April 22, 2022 / Esther Choy
Shawn is sitting in a presentation about how her company is going to improve client experience next quarter. It’s important that she takes in the information because she’s going to have to share it with her direct reports and help them adopt the new goals and strategies. However, the VP sharing the changes and the reasons for implementing them is stuck in the weeds, explaining the minutiae of the graphs and charts he’s prepared. Though Shawn is motivated to listen, her mind keeps wandering, thinking about her task list sitting on her desk, wondering what she will cook for dinner tonight.
We’ve all sat through data-heavy presentations, full of important and even interesting information, yet we fight to stay focused. Shawn’s VP needed to workshop his presentation before he gathered all his managers together to share his findings.
The following three tenets will help business leaders organize their thoughts and answer the question, “What is this story really about?” while making the content persuasive and memorable. Unlike the IRS model which will help you structure a business story, the three tenets of persuasive perfection are the necessary ingredients that must be included at some point in a presentation. The order and interval will depend on your message.
If you have an upcoming presentation, you can ensure it will be persuasive by including the following tenets.
Informational: Without this your message becomes baseless
Without good data, your message doesn’t have viability. No one is going to trust your message if you don’t provide the necessary information to show why you are sharing it in the first place. Including relevant and factual information in your message will help your audience trust you. It gives you the credentials to be speaking and helps your audience understand the how or why behind your message.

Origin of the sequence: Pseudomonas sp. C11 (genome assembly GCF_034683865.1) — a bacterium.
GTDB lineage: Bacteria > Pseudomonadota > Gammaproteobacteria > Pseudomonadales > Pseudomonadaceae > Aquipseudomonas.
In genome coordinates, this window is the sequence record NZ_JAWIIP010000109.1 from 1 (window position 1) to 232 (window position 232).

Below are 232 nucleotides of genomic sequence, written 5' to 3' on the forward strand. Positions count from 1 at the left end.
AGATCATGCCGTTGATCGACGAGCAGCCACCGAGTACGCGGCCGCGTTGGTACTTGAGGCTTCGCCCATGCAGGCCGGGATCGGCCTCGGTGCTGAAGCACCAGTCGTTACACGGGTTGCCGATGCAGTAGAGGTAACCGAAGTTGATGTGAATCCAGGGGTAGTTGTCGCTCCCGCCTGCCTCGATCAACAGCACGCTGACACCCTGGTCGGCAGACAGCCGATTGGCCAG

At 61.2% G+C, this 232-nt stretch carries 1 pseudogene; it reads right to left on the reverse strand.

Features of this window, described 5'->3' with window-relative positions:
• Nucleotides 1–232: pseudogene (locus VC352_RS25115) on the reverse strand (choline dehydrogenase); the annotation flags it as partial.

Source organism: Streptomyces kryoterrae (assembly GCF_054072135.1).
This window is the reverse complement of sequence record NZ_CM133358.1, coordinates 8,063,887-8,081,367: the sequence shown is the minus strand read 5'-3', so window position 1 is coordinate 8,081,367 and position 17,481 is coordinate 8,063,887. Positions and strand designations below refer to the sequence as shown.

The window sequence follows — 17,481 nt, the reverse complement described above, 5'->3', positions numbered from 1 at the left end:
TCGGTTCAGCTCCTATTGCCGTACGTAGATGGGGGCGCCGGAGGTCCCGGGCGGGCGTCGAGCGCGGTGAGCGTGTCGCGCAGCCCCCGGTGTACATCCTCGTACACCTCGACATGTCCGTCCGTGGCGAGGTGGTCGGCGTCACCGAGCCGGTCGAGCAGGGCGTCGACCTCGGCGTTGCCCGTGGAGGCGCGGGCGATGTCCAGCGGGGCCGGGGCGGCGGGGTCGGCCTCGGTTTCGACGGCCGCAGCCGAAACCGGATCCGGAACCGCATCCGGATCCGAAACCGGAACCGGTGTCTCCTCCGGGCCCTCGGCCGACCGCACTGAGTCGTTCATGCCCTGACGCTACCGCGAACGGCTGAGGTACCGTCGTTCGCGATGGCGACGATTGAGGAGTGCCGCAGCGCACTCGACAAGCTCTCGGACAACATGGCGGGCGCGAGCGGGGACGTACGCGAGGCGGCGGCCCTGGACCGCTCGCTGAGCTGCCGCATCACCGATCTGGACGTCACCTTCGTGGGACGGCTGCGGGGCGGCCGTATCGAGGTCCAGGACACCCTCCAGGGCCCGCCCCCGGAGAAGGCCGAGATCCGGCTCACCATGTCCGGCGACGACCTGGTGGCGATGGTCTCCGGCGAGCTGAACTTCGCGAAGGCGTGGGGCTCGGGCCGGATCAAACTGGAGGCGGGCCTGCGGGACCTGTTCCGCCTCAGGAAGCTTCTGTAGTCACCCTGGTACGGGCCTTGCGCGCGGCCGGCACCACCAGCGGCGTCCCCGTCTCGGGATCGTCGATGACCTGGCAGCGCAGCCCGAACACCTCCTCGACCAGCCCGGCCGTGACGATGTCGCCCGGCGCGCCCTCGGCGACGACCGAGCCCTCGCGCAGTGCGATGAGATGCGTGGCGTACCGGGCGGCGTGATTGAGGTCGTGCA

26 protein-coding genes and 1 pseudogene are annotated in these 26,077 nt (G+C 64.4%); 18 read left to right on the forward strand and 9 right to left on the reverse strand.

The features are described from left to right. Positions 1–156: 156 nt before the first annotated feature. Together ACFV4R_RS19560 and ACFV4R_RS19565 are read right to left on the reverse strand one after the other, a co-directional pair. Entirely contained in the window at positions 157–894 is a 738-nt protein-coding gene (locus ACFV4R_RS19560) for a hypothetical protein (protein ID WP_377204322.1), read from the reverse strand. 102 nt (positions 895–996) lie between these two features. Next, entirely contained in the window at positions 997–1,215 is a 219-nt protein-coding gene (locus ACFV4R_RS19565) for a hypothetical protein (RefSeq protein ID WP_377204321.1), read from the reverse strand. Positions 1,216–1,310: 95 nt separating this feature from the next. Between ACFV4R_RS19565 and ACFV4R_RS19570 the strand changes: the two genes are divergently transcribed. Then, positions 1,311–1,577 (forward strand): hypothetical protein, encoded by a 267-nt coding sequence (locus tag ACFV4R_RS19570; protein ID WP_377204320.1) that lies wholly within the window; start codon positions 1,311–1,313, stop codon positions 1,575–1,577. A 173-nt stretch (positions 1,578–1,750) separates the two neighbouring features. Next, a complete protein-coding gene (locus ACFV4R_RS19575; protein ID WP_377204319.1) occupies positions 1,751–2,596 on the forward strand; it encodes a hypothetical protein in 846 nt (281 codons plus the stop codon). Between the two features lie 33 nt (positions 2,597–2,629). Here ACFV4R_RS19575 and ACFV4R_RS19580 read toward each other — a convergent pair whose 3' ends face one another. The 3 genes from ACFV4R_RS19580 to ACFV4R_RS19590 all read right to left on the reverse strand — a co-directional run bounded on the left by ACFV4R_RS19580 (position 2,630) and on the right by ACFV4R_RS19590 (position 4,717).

For most business leaders, this tenet is not the problem. Most people’s persuasive storytelling in professional setting fail because they have a ton of information but don’t include the next tenet, a guiding concept.
A concept is what helps guide your audience through your information. It is the story you wrap your information in. By framing your information within a story, you help your audience make sense of the information, in a way that engages your listener’s attention. Because stories have a beginning, middle, and end your audience becomes invested in the story arc. They want to know what happens next. By wrapping your information in a story, you make it memorable and engaging.
For an example of what we mean when we talk about a concept, we can look at This American Life, a narrative radio show that changed the landscape of journalism when it first started in 1995. A typical show has a prologue and three or four subsequent acts.
The prologue introduces the listener to the concept that will guide the show. In the episode called “Well Someone Had to Do SOMETHING!” released April 1, 2022, the narrator introduces the audience to “Bicycle Batman,” a Seattle man who retrieved stolen bikes and returned them to their rightful owner to establish the concept that would guide the rest of the show: “People trying to jump in and solve other people’s problems, putting themselves directly in the gap between the problem and the solution.”